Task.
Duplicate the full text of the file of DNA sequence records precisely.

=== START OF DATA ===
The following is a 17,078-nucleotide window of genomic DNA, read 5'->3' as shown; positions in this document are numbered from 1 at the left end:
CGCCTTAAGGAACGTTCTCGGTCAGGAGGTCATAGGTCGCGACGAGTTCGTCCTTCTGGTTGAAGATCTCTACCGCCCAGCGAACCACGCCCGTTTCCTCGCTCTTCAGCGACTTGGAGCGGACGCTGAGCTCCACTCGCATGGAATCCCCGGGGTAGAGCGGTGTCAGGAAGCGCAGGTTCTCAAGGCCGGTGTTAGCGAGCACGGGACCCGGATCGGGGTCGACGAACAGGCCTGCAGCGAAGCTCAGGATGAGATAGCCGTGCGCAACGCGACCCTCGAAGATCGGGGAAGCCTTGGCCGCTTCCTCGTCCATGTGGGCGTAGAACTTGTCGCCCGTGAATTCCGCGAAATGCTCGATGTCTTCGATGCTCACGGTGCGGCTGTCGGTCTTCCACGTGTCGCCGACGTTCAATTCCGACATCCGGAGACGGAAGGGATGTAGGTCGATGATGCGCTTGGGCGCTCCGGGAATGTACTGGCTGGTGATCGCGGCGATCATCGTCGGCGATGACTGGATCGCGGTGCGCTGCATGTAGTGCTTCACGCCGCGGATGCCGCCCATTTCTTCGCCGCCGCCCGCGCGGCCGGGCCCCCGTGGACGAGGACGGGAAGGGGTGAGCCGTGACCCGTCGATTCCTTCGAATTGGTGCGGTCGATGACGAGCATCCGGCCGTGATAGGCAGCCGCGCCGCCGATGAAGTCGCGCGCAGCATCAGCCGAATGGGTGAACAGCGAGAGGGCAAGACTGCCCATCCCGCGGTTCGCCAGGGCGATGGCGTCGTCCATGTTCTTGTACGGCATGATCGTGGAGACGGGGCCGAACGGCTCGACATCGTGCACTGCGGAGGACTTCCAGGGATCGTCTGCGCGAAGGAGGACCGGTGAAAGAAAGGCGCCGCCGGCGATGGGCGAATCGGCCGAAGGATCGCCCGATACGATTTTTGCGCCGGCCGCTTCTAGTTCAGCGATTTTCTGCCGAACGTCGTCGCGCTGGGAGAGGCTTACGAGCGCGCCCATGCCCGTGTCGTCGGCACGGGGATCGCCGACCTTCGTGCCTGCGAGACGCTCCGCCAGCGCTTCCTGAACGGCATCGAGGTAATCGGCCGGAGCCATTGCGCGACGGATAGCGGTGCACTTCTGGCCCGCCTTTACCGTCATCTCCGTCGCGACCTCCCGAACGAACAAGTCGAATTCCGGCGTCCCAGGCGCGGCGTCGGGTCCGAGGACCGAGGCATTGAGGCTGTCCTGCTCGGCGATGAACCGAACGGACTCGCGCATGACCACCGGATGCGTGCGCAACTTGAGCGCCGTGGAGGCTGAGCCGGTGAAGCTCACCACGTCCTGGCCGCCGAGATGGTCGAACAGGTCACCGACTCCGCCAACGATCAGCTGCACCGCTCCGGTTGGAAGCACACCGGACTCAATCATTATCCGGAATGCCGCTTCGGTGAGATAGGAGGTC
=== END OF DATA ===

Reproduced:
The following is a 17,078-nucleotide window of genomic DNA, read 5'->3' as shown; positions in this document are numbered from 1 at the left end:
CGCCTTAAGGAACGTTCTCGGTCAGGAGGTCATAGGTCGCGACGAGTTCGTCCTTCTGGTTGAAGATCTCTACCGCCCAGCGAACCACGCCCGTTTCCTCGCTCTTCAGCGACTTGGAGCGGACGCTGAGCTCCACTCGCATGGAATCCCCGGGGTAGAGCGGTGTCAGGAAGCGCAGGTTCTCAAGGCCGGTGTTAGCGAGCACGGGACCCGGATCGGGGTCGACGAACAGGCCTGCAGCGAAGCTCAGGATGAGATAGCCGTGCGCAACGCGACCCTCGAAGATCGGGGAAGCCTTGGCCGCTTCCTCGTCCATGTGGGCGTAGAACTTGTCGCCCGTGAATTCCGCGAAATGCTCGATGTCTTCGATGCTCACGGTGCGGCTGTCGGTCTTCCACGTGTCGCCGACGTTCAATTCCGACATCCGGAGACGGAAGGGATGTAGGTCGATGATGCGCTTGGGCGCTCCGGGAATGTACTGGCTGGTGATCGCGGCGATCATCGTCGGCGATGACTGGATCGCGGTGCGCTGCATGTAGTGCTTCACGCCGCGGATGCCGCCCATTTCTTCGCCGCCGCCCGCGCGGCCGGGCCCCCGTGGACGAGGACGGGAAGGGGTGAGCCGTGACCCGTCGATTCCTTCGAATTGGTGCGGTCGATGACGAGCATCCGGCCGTGATAGGCAGCCGCGCCGCCGATGAAGTCGCGCGCAGCATCAGCCGAATGGGTGAACAGCGAGAGGGCAAGACTGCCCATCCCGCGGTTCGCCAGGGCGATGGCGTCGTCCATGTTCTTGTACGGCATGATCGTGGAGACGGGGCCGAACGGCTCGACATCGTGCACTGCGGAGGACTTCCAGGGATCGTCTGCGCGAAGGAGGACCGGTGAAAGAAAGGCGCCGCCGGCGATGGGCGAATCGGCCGAAGGATCGCCCGATACGATTTTTGCGCCGGCCGCTTCTAGTTCAGCGATTTTCTGCCGAACGTCGTCGCGCTGGGAGAGGCTTACGAGCGCGCCCATGCCCGTGTCGTCGGCACGGGGATCGCCGACCTTCGTGCCTGCGAGACGCTCCGCCAGCGCTTCCTGAACGGCATCGAGGTAATCGGCCGGAGCCATTGCGCGACGGATAGCGGTGCACTTCTGGCCCGCCTTTACCGTCATCTCCGTCGCGACCTCCCGAACGAACAAGTCGAATTCCGGCGTCCCAGGCGCGGCGTCGGGTCCGAGGACCGAGGCATTGAGGCTGTCCTGCTCGGCGATGAACCGAACGGACTCGCGCATGACCACCGGATGCGTGCGCAACTTGAGCGCCGTGGAGGCTGAGCCGGTGAAGCTCACCACGTCCTGGCCGCCGAGATGGTCGAACAGGTCACCGACTCCGCCAACGATCAGCTGCACCGCTCCGGTTGGAAGCACACCGGACTCAATCATTATCCGGAATGCCGCTTCGGTGAGATAGGAGGTC